From Mexico to China and everywhere in between, the “swine flu” virus (also known by its scientific name, H1N1) has spread swiftly from a regional epidemic to a potentially devastating global pandemic. Not surprisingly, the media has been quick to sound the alarms and governments have been equally stringent in implementing anti-flu policies to stop its spread. But is the threat posed by swine flu really that great? And what is the best way to stop it? beijingkids assembled a diverse group to discuss the true danger of H1N1, how it’s influencing their lives in Beijing and what they would do to keep us all germ-free.
Fern Pugh, 14, UK, has lived in Beijing 4 years.
Tiia Romkainen, 18, Finland, has lived in Beijing for 1 year
Jim Tseng, 17, Taiwan, has lived in Beijing for 9 years
Robert-John Deetlefs, 18, South Africa has lived in Beijing for 3 years.
Are you scared of contracting swine flu, or do you think it’s been over-hyped?
Jim: I haven’t been close to anyone who has had it, but I’ve heard a lot about it on the news – it just seems everyone has different opinions.
Fern: I think it could possibly be a very big problem, but it might not affect me – it depends on how things turn out.
Robert–John: I think it’s been over-hyped; I’m not scared of it at all.
Tiia: I read a magazine where it said the World Health Organization have admitted to exaggerating the threat from the virus. But I still think I could catch it; someone told me that some people caught it in Sanlitun, so it’s possible.
Do you think that quarantining people as they enter a new country is a good idea, or is it too extreme?
Fern: I think it’s a really good approach to prevent the spread of it. With China’s population being so large, if loads of people enter China while infected, it could affect a third of the world’s population.
Jim: I also think it is a good idea to make sure that things don’t get out of hand. I don’t think it’s too much trouble. I actually know some people who’ve been in quarantine and they said it’s a bit boring, but they get free food, so it’s alright.
Robert-John: I don’t think they should quarantine everyone on the plane. I think they should just quarantine people suspected of having H1N1 and who have a high temperature and tell the rest of the people who could be infected just to stay at home for a while.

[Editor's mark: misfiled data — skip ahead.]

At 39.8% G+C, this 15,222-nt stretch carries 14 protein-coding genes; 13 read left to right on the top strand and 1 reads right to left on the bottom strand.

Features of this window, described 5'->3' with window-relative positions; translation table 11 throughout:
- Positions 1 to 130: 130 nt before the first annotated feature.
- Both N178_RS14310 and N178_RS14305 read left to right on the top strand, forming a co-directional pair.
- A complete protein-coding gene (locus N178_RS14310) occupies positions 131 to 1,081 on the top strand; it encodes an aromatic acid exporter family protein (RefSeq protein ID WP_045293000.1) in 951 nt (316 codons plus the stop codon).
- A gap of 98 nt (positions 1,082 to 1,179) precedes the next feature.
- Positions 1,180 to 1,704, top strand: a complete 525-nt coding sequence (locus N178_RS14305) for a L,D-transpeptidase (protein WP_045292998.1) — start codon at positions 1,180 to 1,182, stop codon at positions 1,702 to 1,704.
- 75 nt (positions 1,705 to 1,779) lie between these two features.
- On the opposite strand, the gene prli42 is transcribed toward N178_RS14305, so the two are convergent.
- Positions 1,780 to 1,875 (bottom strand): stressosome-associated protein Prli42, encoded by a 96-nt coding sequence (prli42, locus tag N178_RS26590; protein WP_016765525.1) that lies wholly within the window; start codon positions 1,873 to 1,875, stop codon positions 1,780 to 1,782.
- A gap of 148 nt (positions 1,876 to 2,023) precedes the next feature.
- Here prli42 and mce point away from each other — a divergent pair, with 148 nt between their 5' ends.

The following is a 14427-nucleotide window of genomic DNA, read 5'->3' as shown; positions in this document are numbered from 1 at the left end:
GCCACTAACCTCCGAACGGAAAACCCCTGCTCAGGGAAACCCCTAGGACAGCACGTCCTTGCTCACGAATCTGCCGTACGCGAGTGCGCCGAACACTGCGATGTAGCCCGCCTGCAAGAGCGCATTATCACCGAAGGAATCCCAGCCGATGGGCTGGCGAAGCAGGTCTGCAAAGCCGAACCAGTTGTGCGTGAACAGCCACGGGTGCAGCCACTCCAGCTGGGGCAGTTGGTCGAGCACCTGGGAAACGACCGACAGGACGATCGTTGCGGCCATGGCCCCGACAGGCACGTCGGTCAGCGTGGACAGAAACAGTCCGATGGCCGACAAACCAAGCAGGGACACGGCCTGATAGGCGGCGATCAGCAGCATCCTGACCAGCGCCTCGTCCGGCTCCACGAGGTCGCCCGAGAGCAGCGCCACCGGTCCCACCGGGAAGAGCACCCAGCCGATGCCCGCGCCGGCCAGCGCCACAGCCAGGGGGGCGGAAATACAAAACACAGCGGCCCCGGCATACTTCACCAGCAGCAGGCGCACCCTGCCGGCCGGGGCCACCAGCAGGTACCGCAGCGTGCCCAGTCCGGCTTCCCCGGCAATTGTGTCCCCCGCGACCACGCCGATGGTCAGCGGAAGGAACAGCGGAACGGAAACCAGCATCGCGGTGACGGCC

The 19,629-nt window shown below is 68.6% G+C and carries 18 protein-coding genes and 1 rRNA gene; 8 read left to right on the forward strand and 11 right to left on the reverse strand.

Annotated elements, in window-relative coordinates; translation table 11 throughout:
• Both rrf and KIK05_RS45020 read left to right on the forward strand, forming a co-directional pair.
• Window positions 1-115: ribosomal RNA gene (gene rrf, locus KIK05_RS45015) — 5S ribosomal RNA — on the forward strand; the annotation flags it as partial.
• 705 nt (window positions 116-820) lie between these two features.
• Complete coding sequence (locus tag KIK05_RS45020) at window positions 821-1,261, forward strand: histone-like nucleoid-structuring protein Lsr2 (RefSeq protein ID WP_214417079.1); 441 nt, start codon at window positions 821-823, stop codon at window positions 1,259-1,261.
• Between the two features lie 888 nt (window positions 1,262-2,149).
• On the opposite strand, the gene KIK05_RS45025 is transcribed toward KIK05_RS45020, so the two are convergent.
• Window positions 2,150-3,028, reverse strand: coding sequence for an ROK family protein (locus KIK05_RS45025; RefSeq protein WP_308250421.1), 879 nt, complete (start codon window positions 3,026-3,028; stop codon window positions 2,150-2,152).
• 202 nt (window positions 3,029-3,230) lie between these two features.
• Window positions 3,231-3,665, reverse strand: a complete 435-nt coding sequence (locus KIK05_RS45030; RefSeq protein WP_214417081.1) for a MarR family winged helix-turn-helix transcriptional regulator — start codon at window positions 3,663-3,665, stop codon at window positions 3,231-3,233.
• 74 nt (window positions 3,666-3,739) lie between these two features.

Tiia: I think it’s a bit extreme – one of my friends’ mums got quarantined, and my friend was really scared because he couldn’t contact her easily.
Have you changed any of your own habits as a result of swine flu?
Robert-John: Not really. My habits at home or anywhere else are basically the same.
Tiia: My ayi forces me to use anti-bacterial gel.
Fern: It’s probably made me more aware of what I’m doing; I should probably start washing my hands more often.
What precautions or changes do you see in everyday Beijing life?
Fern: There are loads of hand sanitizer gels everywhere. There are also loads of temperature checks wherever you go. At Crab Island you get your
temperature checked at the entrance, as well as the airport when you first land – which is quite scary when the woman comes up to you with a big infrared temperature gun.
Robert-John: I see a lot of people walking around in masks, which scares me because I think they’ve got H1N1 so I try to avoid them! I see a lot of hand sanitizer machines everywhere especially in schools.
Jim: In Beijing I haven’t seen many changes. I went to Taiwan, and they had more precautions to prevent the virus spreading.
Have you traveled abroad since the outbreak? What was that like?
Fern: Yes, I have. I went back to the UK to visit family. It’s OK – not much different to flying normally except there are more precautions and more forms to fill out. In the UK, it doesn’t seem to have had a big effect on the people.
Jim: No. I heard from two of my cousins in Japan that they do a lot more testing before you get on the plane.
Robert-John: Yes, I waited in the plane for about an hour and a half after landing at Beijing airport because they were scanning people.
Would you be less likely to fly to a country that has had a swine flu outbreak?
Jim: I wouldn’t go to Mexico, because that’s all I’ve really heard about, but as for other
countries, I wouldn’t mind going there.
Tiia: Yeah, Mexico’s not high on my list of holiday destinations right now.
Robert-John: If I was from there and had to go back to visit family, I would probably go but I wouldn’t choose it as a holiday destination.
What do you think is the best way of combating the virus?
Fern: I think the best way of fighting the virus is finding a vaccine and getting hospitals set up with anti-viral drugs to help those who are already ill. I think the best thing you can do to stop yourself from getting any type of flu is to see a doctor and if you do have it, to stay at home rather than go to public places.
Robert-John: I have seen on television in Hong Kong that they have information on general hygiene. They need to make people more aware that they can catch the virus and to be careful not to spread it.
Would you take anti-swine flu medicines, even though they might cause side-effects?
Fern: If it was spreading around me, I might. I’m not worried about the side-effects – it’s basically nausea.
Jim: At the moment, probably not, but if it happened to more people around me I might take them.
Do you think swine flu will be a bigger or smaller pandemic than bird flu?
Fern: I think it has the potential to be more of a threat because bird flu and swine flu could potentially merge to make a much more
dangerous strain that could cause a global death toll of 60 percent … or it could just fade away.
Jim: I’m not really sure about that, it seems like when the bird flu was happening, more people were worried. I don’t think this is going to be as big a problem.
Tiia: At the moment I think not, but I don’t know; maybe it will turn out to be a much bigger problem.